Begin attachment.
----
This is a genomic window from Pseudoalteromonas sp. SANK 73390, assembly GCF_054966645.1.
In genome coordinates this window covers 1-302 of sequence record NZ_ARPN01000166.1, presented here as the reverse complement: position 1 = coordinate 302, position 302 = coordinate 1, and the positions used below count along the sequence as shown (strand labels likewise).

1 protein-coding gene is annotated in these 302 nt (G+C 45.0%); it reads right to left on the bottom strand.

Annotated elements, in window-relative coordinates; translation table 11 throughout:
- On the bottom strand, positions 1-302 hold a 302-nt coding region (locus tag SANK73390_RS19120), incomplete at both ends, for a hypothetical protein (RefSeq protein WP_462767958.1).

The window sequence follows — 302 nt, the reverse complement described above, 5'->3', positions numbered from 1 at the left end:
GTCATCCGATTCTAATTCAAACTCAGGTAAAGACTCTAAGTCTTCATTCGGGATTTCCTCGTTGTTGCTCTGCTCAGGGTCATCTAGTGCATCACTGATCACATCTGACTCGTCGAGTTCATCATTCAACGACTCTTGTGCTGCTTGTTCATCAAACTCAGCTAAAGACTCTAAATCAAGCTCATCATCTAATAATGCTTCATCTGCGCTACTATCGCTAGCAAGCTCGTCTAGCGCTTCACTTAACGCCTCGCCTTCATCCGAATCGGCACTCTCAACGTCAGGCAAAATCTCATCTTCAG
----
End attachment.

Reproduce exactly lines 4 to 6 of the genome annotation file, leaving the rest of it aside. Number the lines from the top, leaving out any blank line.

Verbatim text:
Annotated elements, in window-relative coordinates; translation table 11 throughout:
- On the bottom strand, positions 1-302 hold a 302-nt coding region (locus tag SANK73390_RS19120), incomplete at both ends, for a hypothetical protein (RefSeq protein WP_462767958.1).

The window sequence follows — 302 nt, the reverse complement described above, 5'->3', positions numbered from 1 at the left end: